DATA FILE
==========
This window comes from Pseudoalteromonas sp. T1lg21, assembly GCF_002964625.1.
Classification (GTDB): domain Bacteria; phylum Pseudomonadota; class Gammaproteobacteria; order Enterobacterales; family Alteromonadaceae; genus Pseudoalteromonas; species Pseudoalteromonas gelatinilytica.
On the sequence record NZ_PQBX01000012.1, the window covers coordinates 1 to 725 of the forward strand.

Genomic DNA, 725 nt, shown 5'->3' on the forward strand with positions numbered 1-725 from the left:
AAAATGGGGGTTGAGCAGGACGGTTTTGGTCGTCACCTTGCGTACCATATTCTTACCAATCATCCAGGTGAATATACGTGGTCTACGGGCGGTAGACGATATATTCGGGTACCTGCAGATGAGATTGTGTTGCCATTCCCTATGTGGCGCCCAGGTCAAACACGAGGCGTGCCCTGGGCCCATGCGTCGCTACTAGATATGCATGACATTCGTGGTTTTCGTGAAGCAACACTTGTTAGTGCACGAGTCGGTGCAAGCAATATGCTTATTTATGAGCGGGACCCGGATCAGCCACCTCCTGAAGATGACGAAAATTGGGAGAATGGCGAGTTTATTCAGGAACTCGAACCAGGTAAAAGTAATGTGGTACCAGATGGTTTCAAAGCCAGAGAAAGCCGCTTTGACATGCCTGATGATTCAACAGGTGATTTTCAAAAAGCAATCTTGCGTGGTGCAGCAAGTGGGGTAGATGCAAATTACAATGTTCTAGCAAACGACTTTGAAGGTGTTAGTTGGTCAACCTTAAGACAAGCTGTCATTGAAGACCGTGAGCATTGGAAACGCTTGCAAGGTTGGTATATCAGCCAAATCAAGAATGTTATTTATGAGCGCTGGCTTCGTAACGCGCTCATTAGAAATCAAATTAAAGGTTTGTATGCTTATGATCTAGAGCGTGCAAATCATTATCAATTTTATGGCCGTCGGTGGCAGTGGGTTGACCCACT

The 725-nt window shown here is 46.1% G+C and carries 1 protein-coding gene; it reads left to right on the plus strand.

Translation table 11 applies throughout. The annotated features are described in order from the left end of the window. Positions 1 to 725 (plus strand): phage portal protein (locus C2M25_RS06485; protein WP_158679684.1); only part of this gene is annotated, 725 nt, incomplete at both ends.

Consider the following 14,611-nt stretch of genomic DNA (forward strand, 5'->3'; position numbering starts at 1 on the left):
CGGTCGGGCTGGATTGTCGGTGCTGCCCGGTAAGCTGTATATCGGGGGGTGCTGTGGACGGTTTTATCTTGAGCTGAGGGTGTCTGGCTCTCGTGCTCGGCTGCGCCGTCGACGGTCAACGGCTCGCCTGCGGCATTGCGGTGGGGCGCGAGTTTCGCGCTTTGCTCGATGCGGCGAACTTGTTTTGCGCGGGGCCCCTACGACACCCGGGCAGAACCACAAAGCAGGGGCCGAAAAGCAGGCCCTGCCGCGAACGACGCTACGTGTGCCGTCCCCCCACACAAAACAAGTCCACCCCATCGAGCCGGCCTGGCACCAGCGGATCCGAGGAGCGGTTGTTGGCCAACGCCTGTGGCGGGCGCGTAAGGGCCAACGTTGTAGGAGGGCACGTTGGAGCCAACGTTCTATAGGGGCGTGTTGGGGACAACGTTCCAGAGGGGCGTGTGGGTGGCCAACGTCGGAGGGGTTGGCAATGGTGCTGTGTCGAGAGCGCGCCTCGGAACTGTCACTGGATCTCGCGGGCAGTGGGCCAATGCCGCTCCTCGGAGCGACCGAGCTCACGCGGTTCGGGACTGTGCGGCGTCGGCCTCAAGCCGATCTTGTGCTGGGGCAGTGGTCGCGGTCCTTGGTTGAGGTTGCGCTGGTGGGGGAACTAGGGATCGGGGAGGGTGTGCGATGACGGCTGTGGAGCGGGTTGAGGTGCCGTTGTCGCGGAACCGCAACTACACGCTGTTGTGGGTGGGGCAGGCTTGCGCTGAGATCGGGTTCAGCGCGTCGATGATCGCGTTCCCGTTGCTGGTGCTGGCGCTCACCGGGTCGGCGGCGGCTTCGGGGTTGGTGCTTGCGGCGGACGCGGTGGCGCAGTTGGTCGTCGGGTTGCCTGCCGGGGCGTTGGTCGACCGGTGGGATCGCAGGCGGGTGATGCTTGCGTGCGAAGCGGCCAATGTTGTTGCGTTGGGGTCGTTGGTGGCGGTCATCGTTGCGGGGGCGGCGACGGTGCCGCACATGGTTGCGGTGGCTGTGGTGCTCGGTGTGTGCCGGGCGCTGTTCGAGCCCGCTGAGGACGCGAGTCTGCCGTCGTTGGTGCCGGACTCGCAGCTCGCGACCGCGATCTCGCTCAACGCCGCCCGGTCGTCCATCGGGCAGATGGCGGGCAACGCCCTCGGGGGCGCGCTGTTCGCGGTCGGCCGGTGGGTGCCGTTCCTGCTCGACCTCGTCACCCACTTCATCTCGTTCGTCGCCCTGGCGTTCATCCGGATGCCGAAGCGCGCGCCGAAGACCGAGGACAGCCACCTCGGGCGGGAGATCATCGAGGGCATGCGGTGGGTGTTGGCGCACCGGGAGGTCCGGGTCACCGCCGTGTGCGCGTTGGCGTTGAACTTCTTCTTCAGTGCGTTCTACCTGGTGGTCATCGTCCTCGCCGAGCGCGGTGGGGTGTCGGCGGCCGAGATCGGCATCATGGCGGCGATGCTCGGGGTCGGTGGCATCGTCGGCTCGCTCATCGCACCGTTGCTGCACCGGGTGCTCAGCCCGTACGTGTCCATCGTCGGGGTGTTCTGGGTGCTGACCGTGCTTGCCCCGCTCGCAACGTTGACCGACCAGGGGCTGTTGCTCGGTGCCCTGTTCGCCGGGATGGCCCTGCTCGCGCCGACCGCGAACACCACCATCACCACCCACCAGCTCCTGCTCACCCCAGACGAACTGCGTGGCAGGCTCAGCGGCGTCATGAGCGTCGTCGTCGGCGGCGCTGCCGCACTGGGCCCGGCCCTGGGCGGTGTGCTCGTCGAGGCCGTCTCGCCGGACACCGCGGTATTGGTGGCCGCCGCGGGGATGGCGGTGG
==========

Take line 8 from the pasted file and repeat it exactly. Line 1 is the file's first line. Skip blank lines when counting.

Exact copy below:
Consider the following 14,611-nt stretch of genomic DNA (forward strand, 5'->3'; position numbering starts at 1 on the left):